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Over the centuries leading up to the New Testament era, the numerous independent states of Asia Minor had been brought under the control of firstly the Greeks, then the Romans. In the New Testament period a number of them were joined together to form what became known as the province of Asia. The local people, however, continued to use the names of the former states when referring to certain regions.

In the north-west of the newly formed province was the former region of Mysia, which included the towns of Troas, Assos, Adramyttium and Pergamum. In the south-east was part of the former region of Phrygia, the other part of which was in the neighbouring province of Galatia. The towns of Colossae, Laodicea and Hierapolis fell within the part of Phrygia that was in the province of Asia.

Phrygia was the region where Paul first entered the province of Asia (during his second missionary journey), but God did not allow him to preach there. Paul therefore headed north towards the province of Bithynia, but he was forbidden to preach there also. He then headed west across Mysia to Troas, from where he sailed for Europe (Acts 16:6-11).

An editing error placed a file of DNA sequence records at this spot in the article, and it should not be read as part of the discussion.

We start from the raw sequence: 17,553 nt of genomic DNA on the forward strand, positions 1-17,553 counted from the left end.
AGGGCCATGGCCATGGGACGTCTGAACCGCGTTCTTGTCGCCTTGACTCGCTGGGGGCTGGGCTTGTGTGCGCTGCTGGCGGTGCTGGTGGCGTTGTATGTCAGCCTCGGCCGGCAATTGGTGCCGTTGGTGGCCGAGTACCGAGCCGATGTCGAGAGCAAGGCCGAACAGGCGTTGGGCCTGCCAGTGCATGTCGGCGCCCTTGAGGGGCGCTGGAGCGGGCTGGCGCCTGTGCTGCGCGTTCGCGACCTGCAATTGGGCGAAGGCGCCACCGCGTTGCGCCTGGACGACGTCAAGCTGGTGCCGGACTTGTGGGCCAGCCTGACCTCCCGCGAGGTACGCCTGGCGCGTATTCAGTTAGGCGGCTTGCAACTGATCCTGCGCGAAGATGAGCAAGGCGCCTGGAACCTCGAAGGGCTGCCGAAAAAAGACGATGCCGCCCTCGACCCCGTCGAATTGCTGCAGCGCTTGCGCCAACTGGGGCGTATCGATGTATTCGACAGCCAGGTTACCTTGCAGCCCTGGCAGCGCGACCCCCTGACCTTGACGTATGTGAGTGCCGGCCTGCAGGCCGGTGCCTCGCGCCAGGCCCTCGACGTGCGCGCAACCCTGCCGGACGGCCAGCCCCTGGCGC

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These files are public domain.
Text Courtesy of Used by Permission.

Bibliography Information
Fleming, Don. Entry for 'Asia'. Bridgeway Bible Dictionary. 2004.

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